El Paso Times Review of my book, Poemas ante el Catafalco: Grief and Renewal


Through the grieving process, step by step and poem by poem

March 21, 2015

El Paso Times

Donna J. Snyder’s new work, “Poemas Ante El Catafalco: Grief and Renewal” (Chimbarazu Press), is a work about intimate desolation and poignant recovery.

The poems document Snyder’s travel through the hard processes of grieving after the passing of her beloved, the renowned El Paso artist Mario Colin.

Much as in her first collection, “I Am South,” Snyder uses straightforward imagery and unpretentious phrasing to drive her work from start to finish. It is the power of this simplicity and knack for a good turn of phrase that invites the reader to step inside her journey.

Snyder does not overwhelm, but rather coaxes one along with melodic wording, vivid imagery and religious symbolism.

In her poem “Lamentation”:

I am the stigmata in Jesus’ hands & feet,

Purple flesh a cup for putrefaction.

I am the green odor emanating from his god’s wounds.

Jesus has delivered his painful flesh and ravished spirit

Into the faithful arms of Morfeo.

Sleep is his only friend,

Oblivion his only love.

I am the despair that compels his hand

To mutilate his own flesh.

I am the mutilated flesh.

I am the sad blood singing him to sleep.

I am the sad blood.

I am the blood on Jesus’ hands.

I am the lonely earth

Beneath his feet.

In each poem, Snyder subtly shifts between the mystical and the commonplace, between the abstract and the detailed, between shifting moments of anxiety and rebirth, in what seems like an effortless and seamless flow.

In “We got married on Día de los Muertos,” Snyder superbly blends all her elements:

We got married on Day of the Dead,

We clung to each other like tattoos,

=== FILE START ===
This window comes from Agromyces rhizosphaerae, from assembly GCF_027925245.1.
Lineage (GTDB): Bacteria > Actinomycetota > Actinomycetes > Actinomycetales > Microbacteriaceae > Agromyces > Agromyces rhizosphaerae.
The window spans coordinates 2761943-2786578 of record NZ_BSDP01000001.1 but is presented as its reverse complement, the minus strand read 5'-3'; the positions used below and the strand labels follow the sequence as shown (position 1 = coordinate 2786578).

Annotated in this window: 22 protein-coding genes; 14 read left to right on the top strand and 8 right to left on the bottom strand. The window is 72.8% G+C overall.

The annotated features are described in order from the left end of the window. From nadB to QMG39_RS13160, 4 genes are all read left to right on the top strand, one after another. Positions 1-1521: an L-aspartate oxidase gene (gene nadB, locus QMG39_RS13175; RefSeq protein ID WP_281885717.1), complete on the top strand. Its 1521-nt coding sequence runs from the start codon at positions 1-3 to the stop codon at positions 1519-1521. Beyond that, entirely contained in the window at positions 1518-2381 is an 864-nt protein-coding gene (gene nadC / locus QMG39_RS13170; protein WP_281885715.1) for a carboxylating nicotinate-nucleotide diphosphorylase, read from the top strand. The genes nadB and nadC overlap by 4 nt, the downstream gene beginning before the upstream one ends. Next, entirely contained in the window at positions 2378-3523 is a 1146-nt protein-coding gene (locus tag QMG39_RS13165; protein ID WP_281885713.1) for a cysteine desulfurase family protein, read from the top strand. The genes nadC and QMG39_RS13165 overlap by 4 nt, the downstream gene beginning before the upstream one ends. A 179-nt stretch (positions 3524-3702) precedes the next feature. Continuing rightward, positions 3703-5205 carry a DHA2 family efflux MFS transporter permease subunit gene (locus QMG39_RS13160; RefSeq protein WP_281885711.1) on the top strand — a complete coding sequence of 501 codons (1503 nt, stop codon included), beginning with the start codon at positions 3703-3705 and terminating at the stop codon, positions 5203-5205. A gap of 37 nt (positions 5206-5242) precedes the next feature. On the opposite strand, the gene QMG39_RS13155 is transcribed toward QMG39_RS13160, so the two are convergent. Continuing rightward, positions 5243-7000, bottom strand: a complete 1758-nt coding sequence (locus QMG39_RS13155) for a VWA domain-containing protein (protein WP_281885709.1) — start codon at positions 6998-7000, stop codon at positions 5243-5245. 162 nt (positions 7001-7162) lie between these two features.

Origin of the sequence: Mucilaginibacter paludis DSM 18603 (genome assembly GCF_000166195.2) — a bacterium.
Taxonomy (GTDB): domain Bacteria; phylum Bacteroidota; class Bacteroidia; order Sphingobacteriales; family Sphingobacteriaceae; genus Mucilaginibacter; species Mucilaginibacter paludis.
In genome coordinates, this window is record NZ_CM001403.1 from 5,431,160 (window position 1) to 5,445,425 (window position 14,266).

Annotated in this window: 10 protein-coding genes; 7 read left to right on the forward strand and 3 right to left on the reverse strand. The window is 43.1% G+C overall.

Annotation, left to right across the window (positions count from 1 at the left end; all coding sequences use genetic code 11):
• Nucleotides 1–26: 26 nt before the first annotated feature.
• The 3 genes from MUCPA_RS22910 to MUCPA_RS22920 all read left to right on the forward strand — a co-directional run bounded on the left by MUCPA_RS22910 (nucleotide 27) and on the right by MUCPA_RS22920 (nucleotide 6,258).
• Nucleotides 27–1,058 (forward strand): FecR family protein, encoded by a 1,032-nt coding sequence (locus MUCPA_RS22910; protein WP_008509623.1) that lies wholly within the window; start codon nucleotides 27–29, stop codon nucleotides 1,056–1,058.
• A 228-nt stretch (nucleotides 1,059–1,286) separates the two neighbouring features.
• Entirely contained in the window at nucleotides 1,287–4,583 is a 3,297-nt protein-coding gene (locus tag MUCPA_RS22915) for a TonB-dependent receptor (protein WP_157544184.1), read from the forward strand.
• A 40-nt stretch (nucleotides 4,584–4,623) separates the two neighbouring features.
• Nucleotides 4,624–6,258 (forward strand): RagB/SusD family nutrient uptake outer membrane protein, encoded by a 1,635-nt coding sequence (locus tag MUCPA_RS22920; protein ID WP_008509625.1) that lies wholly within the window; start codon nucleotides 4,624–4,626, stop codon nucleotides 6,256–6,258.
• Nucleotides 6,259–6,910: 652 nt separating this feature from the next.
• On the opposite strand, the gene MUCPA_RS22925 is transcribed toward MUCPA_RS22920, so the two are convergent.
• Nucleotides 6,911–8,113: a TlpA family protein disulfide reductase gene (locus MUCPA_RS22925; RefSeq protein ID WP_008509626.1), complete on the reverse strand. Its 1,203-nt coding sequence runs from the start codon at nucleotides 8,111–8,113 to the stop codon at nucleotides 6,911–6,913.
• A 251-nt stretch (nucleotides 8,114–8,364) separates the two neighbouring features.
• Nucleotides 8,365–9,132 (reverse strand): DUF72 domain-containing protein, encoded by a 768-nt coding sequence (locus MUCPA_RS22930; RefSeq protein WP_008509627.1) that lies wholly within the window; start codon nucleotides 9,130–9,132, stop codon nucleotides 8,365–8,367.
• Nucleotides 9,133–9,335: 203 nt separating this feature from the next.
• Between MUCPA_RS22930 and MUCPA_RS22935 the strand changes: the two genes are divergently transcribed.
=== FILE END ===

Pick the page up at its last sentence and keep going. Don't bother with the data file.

Calaveras dancing in wedding clothes.

Roses hung across the breast of death.

The smell of dampness dissipated.

Darkness became light.

Each poem is a complete work of art that can stand alone.

Snyder has also mastered the short poem, streaming her imageries, line by line, like counterpoint melodies playing off each other; very haiku-like. In “Green is a fine way”:

A mockingbird sings through the humid evening,

The smell of oleander dizzies the dancers into silence.

There is a magic door in a leaf-crept wall, green with portent.

Only the gravest ill can justify such anguish.

The way to the other side is through the ancient door.

Green is a fine way to end one’s days.

At times, “Grief and Renewal” reads like a poetic novella, bringing the reader, poem by poem, along a sequential journey of healing. Snyder’s new work is risky in its edginess with the use of such dark thematic material. Again, nothing is overplayed.

If poets, traditionally, have one, or perhaps even two, defining works, “Grief and Renewal” certainly ranks as a seminal work for Snyder. Her first work, “I Am South,” has an earthy quality and a professional feel to it. “I Am South” is a good and competent work. However, “Grief and Renewal” packs a hard punch and flirts with greatness.

After reading “Grief and Renewal,” well, count me as a fan.

Lawrence Barrett is an El Paso poet and musician.

Poemas ante el Catafalco:  Grief and Renewal Cover art is

Poemas ante el Catafalco: Grief and Renewal
Cover art is “Angel in Decline,” by Victor Hernández

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